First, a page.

July is the cruelest month, with apologies to T.S. Eliot.
July is when grass and people die, when flowers wither in the afternoon heat and parents secretly count down the days until school begins and the screaming frenzy stops.
When sweat beads burn in the late afternoon sun, and air conditioners fry, and desert mouths thirst for water.
July has always seemed to me to be the longest month, though February in Chicago seemed to last 10 years.
The July days stretch into oblivion, and like the lizard darting across the scorched sidewalk in front of my path, I seek refuge in the shade and air conditioning.
In July 2015 Sandra Bland died in police custody in Waller County, Texas, and six days later Samuel Dubose was shot by a University of Cincinnati police officer during a nonviolent traffic stop.
Seven days later Bobbi Kristina Brown died, after six months in hospice care since being found face down in a bathtub, unresponsive, on Jan. 31, in much the same condition her mother Whitney Houston was found dead three years earlier.
A movement has arisen in the past year, to protest police brutality and the unjust killing of African Americans – an uncomfortable realization that the dream of Civil Rights has gone unrealized in a still-racist America. It’s called Black Lives Matter, but in the summer of 2015 – life seems cheap.
White supremacist Dylann Roof shot and killed nine black Bible Study participants at Emanuel African Methodist Episcopal Church in Charleston, S.C., on June 15.
As of July 30, the city of Chicago has experienced 276 homicides in 2015 – with 55 in July alone. The average age of the dead: 28. Seventy-seven percent of victims were black.
A deadly summer is not only an American problem. Almost 12, 000 people have died in Syria since the beginning of 2015, including 20, 000 children since the conflict there began. Fifty-nine people died under torture in Syria in June 2015, almost two a day.
Countless migrants risked their lives for new life and died in the process: the Rohingya people of Myanmar in Southeast Asia were left to perish on rickety boats; Africans and Middle Easterners rushed the English Channel tunnel and a man was crushed to death by a truck on July 29. Central Americans and Mexicans died while riding atop La Bestia, while others crossed the Rio Grande only to languish in crowded Family Detention Centers in New Mexico and Texas.
Donald Trump called Mexican immigrants criminals and rapists, and went on to lead the 16 candidates vying for the Republican presidential nomination in 2016.
Lives – all lives, but especially those with black or brown skin, or born as refugees, or even the unborn – seemed cheap in July 2015, and yet all around the country Americans continued to blithely deny death, drinking our protein shakes and taking our vitamins.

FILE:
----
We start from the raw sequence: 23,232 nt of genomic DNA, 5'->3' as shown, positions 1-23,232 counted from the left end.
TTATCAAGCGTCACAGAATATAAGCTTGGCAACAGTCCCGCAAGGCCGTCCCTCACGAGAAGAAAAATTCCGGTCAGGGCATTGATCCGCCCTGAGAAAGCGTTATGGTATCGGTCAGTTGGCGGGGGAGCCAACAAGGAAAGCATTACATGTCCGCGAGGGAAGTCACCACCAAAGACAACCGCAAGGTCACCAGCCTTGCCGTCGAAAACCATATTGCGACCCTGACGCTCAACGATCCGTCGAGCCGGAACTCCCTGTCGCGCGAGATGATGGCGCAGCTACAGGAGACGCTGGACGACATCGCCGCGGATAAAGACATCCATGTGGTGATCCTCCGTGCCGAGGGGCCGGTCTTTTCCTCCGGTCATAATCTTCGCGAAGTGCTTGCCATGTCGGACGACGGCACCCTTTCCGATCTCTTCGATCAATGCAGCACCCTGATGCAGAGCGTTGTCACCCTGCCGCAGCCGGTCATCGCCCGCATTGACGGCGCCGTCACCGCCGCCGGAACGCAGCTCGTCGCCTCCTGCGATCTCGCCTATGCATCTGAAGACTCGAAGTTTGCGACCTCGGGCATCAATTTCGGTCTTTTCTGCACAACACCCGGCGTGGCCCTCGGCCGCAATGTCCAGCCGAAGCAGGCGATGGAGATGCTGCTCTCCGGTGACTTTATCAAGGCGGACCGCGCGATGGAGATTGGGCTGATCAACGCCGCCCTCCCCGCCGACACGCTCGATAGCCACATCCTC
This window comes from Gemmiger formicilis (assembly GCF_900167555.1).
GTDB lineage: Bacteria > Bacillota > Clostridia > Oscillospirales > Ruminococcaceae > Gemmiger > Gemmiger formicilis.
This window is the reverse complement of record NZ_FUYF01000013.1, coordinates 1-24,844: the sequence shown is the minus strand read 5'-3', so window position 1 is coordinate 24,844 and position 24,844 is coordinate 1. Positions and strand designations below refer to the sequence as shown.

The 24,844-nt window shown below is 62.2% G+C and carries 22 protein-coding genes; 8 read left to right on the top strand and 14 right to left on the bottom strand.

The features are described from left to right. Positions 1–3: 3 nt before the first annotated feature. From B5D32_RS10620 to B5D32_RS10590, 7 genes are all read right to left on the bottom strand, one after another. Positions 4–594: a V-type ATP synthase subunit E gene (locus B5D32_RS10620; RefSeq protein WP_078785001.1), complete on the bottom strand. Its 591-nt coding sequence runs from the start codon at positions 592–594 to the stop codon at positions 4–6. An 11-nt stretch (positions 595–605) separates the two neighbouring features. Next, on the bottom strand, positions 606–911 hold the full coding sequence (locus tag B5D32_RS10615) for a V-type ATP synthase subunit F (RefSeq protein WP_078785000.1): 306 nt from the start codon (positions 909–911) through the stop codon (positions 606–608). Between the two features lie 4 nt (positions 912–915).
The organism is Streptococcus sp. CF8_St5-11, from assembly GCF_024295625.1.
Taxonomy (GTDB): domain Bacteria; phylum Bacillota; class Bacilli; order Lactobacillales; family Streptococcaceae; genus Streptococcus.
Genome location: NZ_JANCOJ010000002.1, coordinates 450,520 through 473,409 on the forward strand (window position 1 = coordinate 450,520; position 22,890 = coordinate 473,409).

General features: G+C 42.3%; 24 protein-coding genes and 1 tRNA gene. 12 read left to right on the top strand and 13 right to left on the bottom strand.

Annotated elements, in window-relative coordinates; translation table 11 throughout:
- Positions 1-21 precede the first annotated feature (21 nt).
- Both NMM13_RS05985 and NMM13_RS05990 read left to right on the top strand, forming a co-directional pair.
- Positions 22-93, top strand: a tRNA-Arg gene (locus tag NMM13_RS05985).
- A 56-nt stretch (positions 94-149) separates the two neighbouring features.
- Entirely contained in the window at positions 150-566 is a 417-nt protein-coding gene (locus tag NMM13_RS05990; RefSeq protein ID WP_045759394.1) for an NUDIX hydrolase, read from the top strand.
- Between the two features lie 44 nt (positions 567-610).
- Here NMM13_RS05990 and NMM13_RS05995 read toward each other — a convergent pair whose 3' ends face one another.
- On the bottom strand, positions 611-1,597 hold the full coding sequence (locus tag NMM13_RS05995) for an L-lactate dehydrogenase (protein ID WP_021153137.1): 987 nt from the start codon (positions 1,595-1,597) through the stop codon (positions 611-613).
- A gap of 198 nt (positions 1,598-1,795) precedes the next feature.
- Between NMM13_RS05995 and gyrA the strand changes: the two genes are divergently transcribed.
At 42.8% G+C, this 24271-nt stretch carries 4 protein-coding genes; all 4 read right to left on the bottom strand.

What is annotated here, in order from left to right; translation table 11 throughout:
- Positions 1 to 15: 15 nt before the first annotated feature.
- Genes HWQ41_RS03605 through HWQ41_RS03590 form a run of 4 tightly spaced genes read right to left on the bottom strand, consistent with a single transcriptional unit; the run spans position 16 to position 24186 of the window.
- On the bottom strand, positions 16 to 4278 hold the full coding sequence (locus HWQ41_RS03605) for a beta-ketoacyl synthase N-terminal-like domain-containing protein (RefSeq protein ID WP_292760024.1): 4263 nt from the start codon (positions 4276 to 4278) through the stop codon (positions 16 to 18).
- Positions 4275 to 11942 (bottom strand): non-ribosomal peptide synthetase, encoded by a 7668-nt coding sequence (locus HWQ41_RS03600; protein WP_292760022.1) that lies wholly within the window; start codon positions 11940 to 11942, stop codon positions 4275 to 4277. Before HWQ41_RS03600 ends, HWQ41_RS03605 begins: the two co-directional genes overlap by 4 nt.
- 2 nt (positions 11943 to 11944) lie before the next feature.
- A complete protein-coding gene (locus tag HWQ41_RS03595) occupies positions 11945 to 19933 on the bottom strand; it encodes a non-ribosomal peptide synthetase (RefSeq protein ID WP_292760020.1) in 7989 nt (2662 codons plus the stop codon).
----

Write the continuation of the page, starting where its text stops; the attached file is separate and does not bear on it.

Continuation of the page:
My Grandpa John – my dad’s dad – died when I was in third grade. He lived nearby, and he enjoyed dropping by unannounced on Saturday mornings or Thursday evenings. I remember three things about him distinctly: the lingering smell of cologne, and cigarettes, that lasted on his leather gloves my dad wore well into my high school years; the sound and smell of the disgusting cherry throat spray he had to use every few minutes in the months before he died, while throat and lung cancer ravaged his ability to eat and to speak; and finally the ritual he performed every spring and summer Saturday morning when he came to visit our house.
He’d park in the street, walk up the driveway, and pause in the rocks in the front lawn – stooping down carefully to observe the battered flowers my mom and dad planted each Minnesota spring in anticipation of the return of life to the winter tundra outdoors.
I’m not even sure how tall he was – to me he seemed a giant – and yet when he kneeled down, he was at eye level with the violets and marigolds and perennial flowers in front of him – in tones of lavender and orange and gold and whatever had been on special at the neighborhood nursery weeks before.
His knees and ankles and thighs and calves had to hurt when he did it, but he kneeled nonetheless, bending carefully to remove each withered petal from the plants below. Picking carefully, he gathered them into his hands, pruning gently, making space for petals to push through.
Recently I’ve found myself paying homage to his memory. I buy the $3 Trader Joes flowers on Monday afternoons for home and the office, and the rest of the week I carefully care for the blossoms – each day removing wilted petals, trimming stems, replacing dirty water.
Sometimes it seems a romantic waste of time, an inutility at a time when every moment counts – when work and church and child and spouse and friends could use my time more than these pitiful petals and yet each time I do it I think of Grandpa John.
He was a man well-acquainted with death. Just a day after reporting to the Pacific front – Okinawa, to be precise – of World War II, he was near-fatally shot in the stomach and airlifted to Guam, and then Australia, where he barely clung to life for the next several months. My Grandma Millie, his recent sweetheart and later-to-be bride, sustained herself on infrequent letters and rosary beads from the Catholic Church down the street where later, their seven children would be baptized and confirmed.